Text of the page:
Crowdsourcing to Improve Digital Health Experiences with Denise Silber, Founder at Doctors 2.0 & U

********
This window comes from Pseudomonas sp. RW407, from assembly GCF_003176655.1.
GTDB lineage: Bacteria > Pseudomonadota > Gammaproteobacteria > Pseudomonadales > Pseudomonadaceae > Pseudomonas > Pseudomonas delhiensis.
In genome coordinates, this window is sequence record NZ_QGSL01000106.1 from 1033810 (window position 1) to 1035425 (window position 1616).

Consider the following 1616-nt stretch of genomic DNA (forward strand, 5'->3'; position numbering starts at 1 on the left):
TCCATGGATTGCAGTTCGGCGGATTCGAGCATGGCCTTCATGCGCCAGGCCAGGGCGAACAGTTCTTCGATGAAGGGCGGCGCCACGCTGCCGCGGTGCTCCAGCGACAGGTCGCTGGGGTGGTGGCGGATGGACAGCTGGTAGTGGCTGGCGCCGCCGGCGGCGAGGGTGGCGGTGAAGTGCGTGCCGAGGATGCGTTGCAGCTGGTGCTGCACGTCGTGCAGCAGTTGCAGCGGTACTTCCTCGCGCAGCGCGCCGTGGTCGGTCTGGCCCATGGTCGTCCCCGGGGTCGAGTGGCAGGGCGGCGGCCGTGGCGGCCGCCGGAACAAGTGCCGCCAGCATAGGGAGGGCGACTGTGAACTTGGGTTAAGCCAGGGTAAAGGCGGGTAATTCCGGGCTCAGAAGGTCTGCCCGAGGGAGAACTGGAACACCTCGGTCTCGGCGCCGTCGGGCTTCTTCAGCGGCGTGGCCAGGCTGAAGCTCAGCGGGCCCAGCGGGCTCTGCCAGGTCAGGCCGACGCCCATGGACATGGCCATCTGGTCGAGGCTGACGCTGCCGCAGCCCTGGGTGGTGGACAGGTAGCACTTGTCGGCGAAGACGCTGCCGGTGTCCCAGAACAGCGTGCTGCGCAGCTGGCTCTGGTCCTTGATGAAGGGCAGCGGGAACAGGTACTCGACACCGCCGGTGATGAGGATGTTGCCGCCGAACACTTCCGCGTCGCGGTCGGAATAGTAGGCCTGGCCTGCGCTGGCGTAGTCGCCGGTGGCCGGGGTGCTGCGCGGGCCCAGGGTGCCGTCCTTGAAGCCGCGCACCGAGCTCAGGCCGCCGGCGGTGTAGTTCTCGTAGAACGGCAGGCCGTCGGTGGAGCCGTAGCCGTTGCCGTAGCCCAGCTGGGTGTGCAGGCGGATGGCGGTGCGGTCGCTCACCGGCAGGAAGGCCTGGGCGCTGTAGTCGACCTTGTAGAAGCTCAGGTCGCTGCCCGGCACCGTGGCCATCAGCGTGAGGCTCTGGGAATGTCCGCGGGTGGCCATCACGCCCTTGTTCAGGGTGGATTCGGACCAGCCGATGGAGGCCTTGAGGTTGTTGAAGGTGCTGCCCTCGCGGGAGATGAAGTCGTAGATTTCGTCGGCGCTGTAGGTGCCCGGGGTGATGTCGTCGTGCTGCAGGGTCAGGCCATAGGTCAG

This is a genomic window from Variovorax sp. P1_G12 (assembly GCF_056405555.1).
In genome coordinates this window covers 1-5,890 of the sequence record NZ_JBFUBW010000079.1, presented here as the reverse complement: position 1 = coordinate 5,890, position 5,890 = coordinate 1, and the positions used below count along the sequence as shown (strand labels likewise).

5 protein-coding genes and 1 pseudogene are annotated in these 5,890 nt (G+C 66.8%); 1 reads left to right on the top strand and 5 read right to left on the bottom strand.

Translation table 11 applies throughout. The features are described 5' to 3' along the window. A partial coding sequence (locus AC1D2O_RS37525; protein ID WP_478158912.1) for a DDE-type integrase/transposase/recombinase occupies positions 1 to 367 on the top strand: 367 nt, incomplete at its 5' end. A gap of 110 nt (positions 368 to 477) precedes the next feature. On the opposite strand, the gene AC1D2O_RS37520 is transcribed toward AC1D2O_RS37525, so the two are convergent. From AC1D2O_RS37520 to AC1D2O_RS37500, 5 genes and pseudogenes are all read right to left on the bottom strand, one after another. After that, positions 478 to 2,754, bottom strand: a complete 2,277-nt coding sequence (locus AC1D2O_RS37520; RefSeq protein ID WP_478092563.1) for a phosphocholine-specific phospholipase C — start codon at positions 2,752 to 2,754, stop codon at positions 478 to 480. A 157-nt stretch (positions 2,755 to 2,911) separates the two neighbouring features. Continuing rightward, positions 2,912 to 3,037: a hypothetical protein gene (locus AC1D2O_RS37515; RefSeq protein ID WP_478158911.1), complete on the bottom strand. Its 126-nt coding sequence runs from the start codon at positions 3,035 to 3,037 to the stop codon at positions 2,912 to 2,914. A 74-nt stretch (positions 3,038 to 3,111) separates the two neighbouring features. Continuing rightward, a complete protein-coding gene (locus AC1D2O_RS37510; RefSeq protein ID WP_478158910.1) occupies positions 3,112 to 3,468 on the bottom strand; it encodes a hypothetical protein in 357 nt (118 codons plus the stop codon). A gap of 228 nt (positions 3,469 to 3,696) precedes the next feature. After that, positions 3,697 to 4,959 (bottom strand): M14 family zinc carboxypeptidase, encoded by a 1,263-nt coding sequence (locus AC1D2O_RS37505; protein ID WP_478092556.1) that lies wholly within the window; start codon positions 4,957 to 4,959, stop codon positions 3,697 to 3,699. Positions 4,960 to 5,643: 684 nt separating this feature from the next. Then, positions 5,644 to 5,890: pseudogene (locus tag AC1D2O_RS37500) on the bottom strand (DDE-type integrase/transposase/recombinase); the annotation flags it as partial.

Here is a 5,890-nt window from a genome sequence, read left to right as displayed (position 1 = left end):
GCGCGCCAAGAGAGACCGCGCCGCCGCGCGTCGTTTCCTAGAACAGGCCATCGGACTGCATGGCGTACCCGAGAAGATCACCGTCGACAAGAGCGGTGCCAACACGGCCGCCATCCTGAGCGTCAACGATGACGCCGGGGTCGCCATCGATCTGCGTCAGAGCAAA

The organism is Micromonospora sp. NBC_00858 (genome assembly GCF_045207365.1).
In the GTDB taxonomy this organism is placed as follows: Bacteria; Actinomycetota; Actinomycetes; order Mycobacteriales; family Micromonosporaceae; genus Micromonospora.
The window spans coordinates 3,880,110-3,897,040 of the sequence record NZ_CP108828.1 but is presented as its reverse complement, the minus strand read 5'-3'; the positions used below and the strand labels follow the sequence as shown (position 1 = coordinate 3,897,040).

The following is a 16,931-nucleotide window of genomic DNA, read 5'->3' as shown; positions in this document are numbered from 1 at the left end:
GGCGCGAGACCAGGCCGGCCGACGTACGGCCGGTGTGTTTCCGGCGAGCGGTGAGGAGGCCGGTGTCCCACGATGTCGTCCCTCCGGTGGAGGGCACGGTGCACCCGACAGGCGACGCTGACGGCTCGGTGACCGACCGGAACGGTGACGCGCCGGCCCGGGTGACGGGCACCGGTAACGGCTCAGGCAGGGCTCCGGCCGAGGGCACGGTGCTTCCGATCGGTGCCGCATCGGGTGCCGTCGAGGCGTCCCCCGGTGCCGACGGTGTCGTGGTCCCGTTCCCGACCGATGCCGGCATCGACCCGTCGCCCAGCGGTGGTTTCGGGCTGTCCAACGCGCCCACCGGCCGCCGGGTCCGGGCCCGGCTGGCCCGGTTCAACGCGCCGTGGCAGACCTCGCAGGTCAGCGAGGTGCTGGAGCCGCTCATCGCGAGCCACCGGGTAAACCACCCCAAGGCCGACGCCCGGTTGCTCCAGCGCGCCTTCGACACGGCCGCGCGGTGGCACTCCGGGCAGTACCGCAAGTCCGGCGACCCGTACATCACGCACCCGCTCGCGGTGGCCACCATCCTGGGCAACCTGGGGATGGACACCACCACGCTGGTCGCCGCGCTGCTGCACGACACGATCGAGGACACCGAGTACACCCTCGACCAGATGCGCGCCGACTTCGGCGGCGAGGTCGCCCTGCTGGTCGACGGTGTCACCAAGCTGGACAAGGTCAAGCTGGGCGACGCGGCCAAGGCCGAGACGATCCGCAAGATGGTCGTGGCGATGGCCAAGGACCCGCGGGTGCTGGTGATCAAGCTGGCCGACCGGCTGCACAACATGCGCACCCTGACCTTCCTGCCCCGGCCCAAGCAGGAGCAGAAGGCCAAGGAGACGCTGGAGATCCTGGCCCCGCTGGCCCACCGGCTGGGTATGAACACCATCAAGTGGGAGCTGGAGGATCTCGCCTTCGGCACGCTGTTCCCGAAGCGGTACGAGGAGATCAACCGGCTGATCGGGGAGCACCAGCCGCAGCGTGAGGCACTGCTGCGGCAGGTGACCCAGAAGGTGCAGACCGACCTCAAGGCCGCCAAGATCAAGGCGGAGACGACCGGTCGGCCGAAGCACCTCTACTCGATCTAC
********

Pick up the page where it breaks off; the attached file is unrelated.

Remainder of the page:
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Welcome to the outcomes rocket podcast where we inspire collaborative thinking improved outcomes and business success with today's most successful and inspiring healthcare leaders and influencers and now your host so marquesses. Welcome welcome back to the podcast. Did i have the privilege of hosting denise cedar. She is the c._e._o. Of doctors two point oh and you driven by passion to improve the healthcare through better use of digital innovation denise founder and president of us. You'll strategies and of the doctors two point. Oh a new conference series has a deep vision asian and understanding of the opportunities and challenges of digital health with twenty plus years of experience. She's a global thought leader and social media influence or based in in paris. The niece contributes her unique experience as both a strategic digital health consultant and coach in marketing communication and as a digital health keynote speaker m._c. and conference curator multicultural multi-lingual. The niece was one of the rare americans to receive the legion of honor from the french government for her work. In international e-health she deploys our skills in strategy communication events training and writing to help digital it. All projects pushed forward. If there's anybody that can help push your project forward it's denise and so it's a pleasure to have her here on the podcast with us and and <hes> with that i wanna go ahead and open mic to you denise. Welcome thank you so much. It was really lovely to seek out for this interview in looking forward to it. Yeah me too denise niece did did i leave anything out of your intro that you wanna share with the listeners about you think that was already quite nice so let's just talk into into a thank you for the opportunity. That sounds good. So why did you decide to get into the healthcare sector so it was a combination of wanting to and finding the right opportunity at right moment. Few people know that very early on is a teen. I was considering becoming a doctor and then i went to an open house and an hospital and realized that i didn't think i would have the stamina and strength to be surrounded by people with at the time what i perceived as such suffering munger ability and later when i was at a couple of times in in my life my first job after college which was with the u._s. Foreign service and i was put in public health physician visiting rural medical centers listened city hospitals. I was very interested in trying to help from a policy standpoint and then when i was getting my m._b._a. One of if the offers i received was to go to work for a leading pharmaceutical company and i thought well this is it. This is my opportunity to observe a little bit more closely. What's going coming on in the healthcare system. Wow so it's like one thing after another whether it be through a hospital or a pharma company you just sort of kept this healthcare thing just kept popping up in your life. Yes it was unavoidable. Pops up in in everyone's life although although perhaps in mine a bit more as child because there were the previous generation and the generation before presence of physicians in part of mike inside of my family these people were looked upon as heroes the other side yeah that makes a lotta sense and so you took the opportunity the and fast forward to today while i mean you've done so many great things got this conference where you bring people together on on this theme of you know just being digitally focused. What would you say hot topic that needs to be on health. Leaders agendas today is how are you guys thinking and approaching it well. The hot topic would would be the flexibility that leaders need to have terms of planning for the future in a world where i believe that the health system the treatments in the health system won't be structured in the same way i just came back from the second edition of the virtual medicine conference and when i see the enthusiasm and results for therapeutic virtual reality and as well the fact that in general general term of digital therapeutics is catching on and use of digital for prevention for prevention that up until now has not been successful and and that all of these things take us out of as well at least in part from the physical buildings then i think i begin to see what i we had hoped to see which is that when people are thinking of the healthcare system they think simply bringing solutions to people people wouldn't medical problems and not well. I've got these hospitals have got these healthcare professionals. What am i gonna do with them. That's not the best perspective for how do we organize ourselves to provide the best healthcare to people yeah and and it's happening and i think now more than ever you have have the use of of digital technologies telemedicine present and i think it's important that we focus on. How do we stay focus on our core permission. Give us an example of either something you or or one of your clients has has gone through or done to achieve better outcomes uh-huh or improve healthcare well. I'm thinking of a <hes> a study that was done by hospital in strasbourg zone out success france with an artificial intelligence consulting company who is a partner and this study was able to demonstrate in respect to mammograms the usefulness of the mammogram in the two populations who were observed retrospectively who would not been in a study but because they're able to use software that could gather data that was unstructured that wasn't even a fistula. Can you think of is the electronic medical record but that could have been in notes or any other way. They will demonstrate that women who came in regularly regularly for mammograms had better life expectancy than those who did not that is certainly one way to not put an end but to bring a solid argument to the debate about whether we are excessively exposing people to x-rays and taking their time and creating inexpensive me there is a debate about women in mammograms and you feel that in the end the data showed food that is actually good and the quality of life as well as the health span of an individual is better here because of that and if we can say that so i have two types of professional activity or they're very interrelated one is the consulting on communications aspect of something and the other is making events for medical professionals better so a second example example of outcomes is the fact that i was an important part as the moderator of the patient panel at the virtual medicine the conference because there i was able to put the patients at ease so that people who are not ordinarily in the business of speaking to to a professional audience this was c._m._e. Accredited then we're able to really explain how they had gone from pain or anxiety to state of peacefulness and resolution of their problem through the use of love virtual reality to me. That's why. I know that i'm repeating what i mentioned earlier. What should people be on the lookout for but up until now and i think this is important in distinction digital has basically been putting information in the right place. The example that i gave about the mammographic mammograms is is that case the individual patient isn't going to feel better because they took mammogram. That was a demographic study that overall tells public health policy makers to do but in this case with virtual reality it is the first time ember that a digital tool shoes right directly to the minden face if the patient yeah how to feel better and right away and they all still that after doing this for a while they can actually get themselves into that state. It's good teaching tool. That's that's <hes>. There's a lot of promise to that and you know to your point unlike the more traditional brick and mortar solutions the the v._r. Set could be shipped to a patient at their own home and they could do it from their own home. They absolutely are expected to it might be a hospitalized patient because that was one of the cases as somebody who had massive pain do irritable bowel syndrome disease and to was hospitalized but then used it at home additionally. I don't know that there have been studies using things like google cardboard or other very inexpensive tools but it will work with with that as well. That's awesome. That's fascinating. Have you ever put one of these on and experienced that yourself absolutely so several times unfortunately. I can't say that i did it well. I'm glad i can say that. I did not do it from a from a suffering from a medical standpoint. I one that i had tried was the glass elevator where about three hundred sixty point from inside the elevator and depending on how fast accelerate your head in the direction that you go. That's what you see see. Now it so happens. I am not. I don't get worried when i get into an elevator in one of those hotels has the glass elevators but i definitely felt out that acceleration. I felt exhilaration. I also tried one which was conference person. I go to events as well to know order to bring exciting things to other to the more traditional medical conferences so i went for a number of times two games for health europe. Branch switches often held in the netherlands and at that one i some of their games are are virtual. I tried on one that that had to do with physical therapy where you would see shapes like shiny shapes on a dark background and you would have to move your gaze. He's to shoot them down by doing this day. It would disappear and that gives you physical therapy that is measurable because when you tell somebody do this movement forty five times they may not count them not count right but you can see it with three game method and the game would end when you've done your your your dose went right now. Cedars sinai in los angeles. I also tried on one where you are <hes> in in the body of a person with dementia with form of dementia and so you're in your house and you're seeing people come but you're you're sort of not seeing them right now. I don't know how perfectly they imitate because they cannot be in the head of the demented person right to know but it was a very distorted compared to how i see things the sound and the view were sort of coming in and out were incomplete and a bit scary so those are different purposes that was to train out care professional empathy. Guess yeah yeah as very interesting among these different applications and sneak that you you've tried the different ones and i must say that i tried one at our own. It's something i had organized where that particular model and this was a couple of years ago. I can't remember exactly which model was was not for me. That was a model where there must have been a problem of delay between in some way of of what delay of what you see may meet as he sick right away and i saw so they're improving that yeah so i i'm always interested in seeing it's super interesting and what if finals interested thank you for sharing that <hes> you know the most interesting part is gosh. The different applications shins for virtual reality. You walk us through an empathy with the alzheimer patients. I love the one where also the person can look town and st their avatars limb because this can be that can look and then that can project to them that they can walk that feeling right. Wow yeah that's so interesting. I i had a chance to do was meditation and then they just kinda place me in a forest. It was really an in by the way i was stressed before i did it and i'm like let me try this and it really did relax me and then the other one that i tried it was a training orthopedic training how to use the <unk> surgery fascinating stuff. The applications are plentiful and folks. You probably are thinking wow gosh. What else do they use this on and that is a good question because there's a lot of things at v._r. Is being used on so appreciate you bring that to the conversation denise might and i thought of something that might be that goes back to early questions but it's in relation to this instead. Is there anything anything hasn't been said about you. I own a three. D version of myself says that that has to do with digital well. I wouldn't zinn barcelona on on a personal visit with friends when i walked past this three d. printing store and i saw that it was full of tiny figurines that people purchase just some different size so i stood on a desolate turns aren't they took four thousand photos in like something like seven minutes and i have this figuring. I just did it out of my digital curiosity. I wanted to see if this could really look like myself but i talked with them and they produce ears for a local surgeon out of their own material but it enables the surgeon to then make one out of the material that he needs to use to create an ear for example for a person who is missing one. I can imagine that it could as well given you the body sense to a person who feels off balance or or whatever i just wanted to the thrill of it no. It's very interesting interesting. So how big is the figuring. Oh maybe five six inches. It's it's it's very small very small. I remember as a little kid. I wanted a superman. Dan rea supergirl figuring now you have it. Did you put a little k- bonnet not yet but that's a good idea. I love it. No that's really great <unk> so denise. You've done some some really interesting work in your career and what you're doing today. What would you say one thing that setback setback that you had that you learned a lot from that's major. You've been stronger better well. I firmly believe that failure is always useful unless unless it's a failure that puts an end totally to anything you could ever do again. I mean physically it would ever that. There's no way to start again so it's true that <hes> none of the failures really were a total setback. An example would be my initial relation to startups. I joined one the earliest second opinion medical startups in the u._s. Nearly twenty years yeah twenty years ago nineteen ninety nine and we didn't. I didn't get to reach the milestones and get the financing that we needed there. It was the first internet bubble at the time and it was so difficult because if you had really walk on eggs in relation to getting a second opinion who is it perceived as versus and that with the original opinion you know putting the doctors ability in question a whereas these are very complex situations and actually it's more likely than not that you'd have as many opinions opinions at least variations based on the number of people that you would ask so when that didn't work out. I accepted another concision with <hes> the very first surgical online community deep and that didn't work out either they also didn't have their funding because it was too soon and so i learned from those experiences to be very wary of these great ideas because you need enough enough people. It's it's a delicate balance between you. Don't want to launch something that there are fifty million of them and this brings nothing on the other hand. If you're too soon you won't have enough supporters orders to make it viable. I have a certain distance with respect to founders of startups who could come across the same. This is a really amazing idea. It's it's going to work guy. I've seen from the inside how things don't necessarily work even if they seemed logical yeah. I think that's a that's a really great. Call out. The jason speaks to your experience. Every great idea is a great idea until it's not and it's definitely a great that you mentioned that something for the listeners. Keep in mind if you're looking at something that seems exciting. You gotta really vetted out. What would you tell listeners the niece. How do you tell you know it may seem like a great. Idea may seem logical but what's that thing that you see say. That's that's not well. It depends ants on what market you're after. If you're going to need you would know this well. If you're going after market with reimbursement then you have to wonder what time line is this company or service going to get the proof needs to submit to regulatory authority and candy last passed through that that is a key question because originally many digital inventors weren't thinking of going down that regulatory path and the people realize that because health care functions big time based on reimbursement you have to that and that may well welby question. You can't answer that you might need to show to people use to trials because they can say well. You're going to need x. number of users in two two groups and to show a statistical difference and you can start to wonder whether this service will show that relative great caller. What's one of your proudest leadership experiences that you've had to date overall was in creating a movement and i would say a happiness appreciation through the events that that i've either created or assisted with and in particular particular giving patients voice so when i first launched doctors to point out was a standalone conference now. It's an embedded session in another conference back at the beginning of this decade that is ending. It was very rare to have organized a conference. That's where you would have several patients speaking to treat them like a speaker to have them to give them transport to ask them for their biography their photo photo to give them keynote position and and they all <hes> if i were to ask them but most spontaneously said that taking the stand and in front of an audience where there were senior people healthcare professionals in manager's listening to them not only as appear but listening to them as as a speaker did more for them than in certain cases there medicine which is another thing that i should mention in looking at the the healthcare system for the future the idea of looking at the whole person and not just one particular medical condition which is very difficult for a professional fashioned to do because they're led to practice through a specialty if not a sub specialty but the joy goosebumps of seeing the patient pull pull out the lessons of their medical and digital experience because all those that we invited had both they had a medical condition to which they had somehow contributed in terms of solution along with the healthcare professional by using the using new technologies the internet in app or something in some way to improve their their state denise. What inspired you to start doctors two point. Oh one day a few couple of years before that i found myself organizing as a volunteer and event that turned into three hundred people i had been an expert bert for this french commission that was trying to determine what to do with the quality certification for <hes> web for web stuff websites and i and created an association to discuss this with stakeholders to go beyond what the government was doing and healthcare in particular in general it was for quality of healthcare. Okay got one of the things that i had done early on was. I was invited to many working groups about the quality of information n._f._l. Care information and so that led me around the world but i did this in the u._s. Very european countries <unk> around the world that did not do this in languages in asia for but eurocentric remark however i did participate in so many of these reflections on what to do do with information that hasn't been vetted by medical publisher that i wound up creating a symposium and a large company gave us a huge auditorium meriem and it showed up and said wait a second. Why don't i take this. This might clearly. This is a gift to know how to get people to attend things. Why don't i make this into a business. I then discovered that in terms of the intersection between events anson digital that those events attract predisposed people people who are ready early adopters and sint including doctors just to winnow so my goal which is has always been to convince the decision makers healthcare professionals. I believe that if tomorrow there were an uprising the healthcare professionals saying give us more digital gives us more patient engagement the things that i believe in we would have no problem it would happen because authorities already want to work along with the doctors. It isn't happening because not only do they have burn out but they're not given the opportunities to learn about these things and so that's why i'm still interested in the event world but i wanna be lodged will air the doctors and other healthcare professionals are really going. The not in private private isolated events for i love it. I love it. Thank you for sharing that the knees and what would you say today's today's an exciting project. You're working on well. It's that i've always got more than one thing going on. It's a getting the word out and identifying events where i can bring this expertise of digital and and the patient and <hes> i'm meeting next with a law firm law firms like to promote their expertise by organizing events so hopefully we're going to put together a psycho that reflects these interests and secondly i it's just that's been proved that there is a hospital somewhere in france in a very small smallish town that would like me to participate in there. I'm i'm not sure if i should say digital transformation but in using the power of collective intelligence inspiration to create new ideas working directly with the healthcare professionals from all over the hospital. It's a fairly large hospital several hundred beds and they we need to make the atmosphere more conducive to better recruitment so i'm going to do a lot of brainstorming but these people of what they they would like to see in the way of novelty and i know that or innovation in some of that will definitely be digital. Some of it may be related to exchanges with patients. I'm looking four to this project. Which will i guess start soon and run for several months fascinating denise year always up to something really cool so <hes> <hes> because i'm excited if i can make a spontaneous answer to question. You haven't asked i i i would recommend that people do something started doing a little while ago. Which is a daily gratitude workbook or notebook at night. When the days ending i just right down very quickly. Some bullet points of what i'm grateful for and i think that this gives you a view. When you look around yourself you see the good stuff. I love that yeah. That's a great. It's a great tip the niece so i personally in my morning routine right when i wake up the first thing that i do every day. Eh is go through several things that i'm grateful for. I don't write them down so i think that's a good next step for me and listeners. It is a big deal. You know if you come from a place of gratitude versus a place of expectation. It's a completely different. World and denise is obviously a testament to that so appreciate you sharing that the needs thank you <hes> getting close to the end. I've got a lightning round a couple of questions for you. There followed by a book that you recommend listeners ready. What's the best way to improve healthcare outcomes. Ask the patient. What is the biggest mistake or pitfall to avoid isolating the individual into their different parts rather than looking at the person is whole. How do you stay relevant. Despite constant change it's about what you are exposed to so reading material and challenging yourself by meeting with people that are different from yourself. What is one area of focus that drives all else in your work listening in denise these next two or more on a personal note for the listeners to get to know you. What is your number. One health habit the number. One thing that i've learned as a new habit is how to breathe in breathe better. Thanks to using digital watch. I love it and what is your number. One success habit get outside. I think that we spend too much time at our desks risks. I agree with you. I think that's a good one to get with people. I met my best woman. I'm in an exchange with people that's really good. What book book would you recommend to the listeners then he's so i have two books to recommend one for your whole life that is called the art and practice of loving living heartfelt. Yes by frank andrews p._h._d. I did this book within a course its own line called love the factor for social justice you can find from stanford inferred encore sarah and in short term sapienze by you low harari which gives you a new way of looking at the history <music> of the earth some great recommendations nason listeners you could get links to those books as well as a full transcript of our interview with denise piece but outcomes rocket that health and in the search bar type in denise sober it's s. I l. e. r. or type in basile strategies. That's b. a. s. I l. strategies. You'll find this podcast there with everything. You need to take action on the things you learned today so denisa before we we conclude i'd love if you could just share a closing thought and then the best place of the listeners could get in touch with you or learn more about your work. Closing thought is that when must only the main optimistic sundays. You have a breath in yourself. There's something to be done the great message and if the listeners wanted to learn more about you and your at work what would be the best place for them to <hes> check it out well they can follow me on linked in under my name and they can also check out the doctors twenty dot dot com website on its blog and doctors twenty dot com yet doctors to dot com beautiful and we'll of course if they follow me on twitter twitter. I'd be very happy that south to open a health to paris doctors to allow dot com will leave those lakes in the show notes. If today's interview resonated with view and you want to check out this this awesome conference that the nieces put together. It's now embedded in part of a larger one as well as her work. Follow her on twitter will leave all all those things in the show notes denise just want to say thank you so much really have <hes> enjoyed our talk today thank you. You're doing a wonderful job yourself in presenting all these people to your listeners thanks for listening to the outcomes rocket podcast be shoot visit us on on the web at www dot outcomes rocket dot com for the show notes resources inspiration and so much more.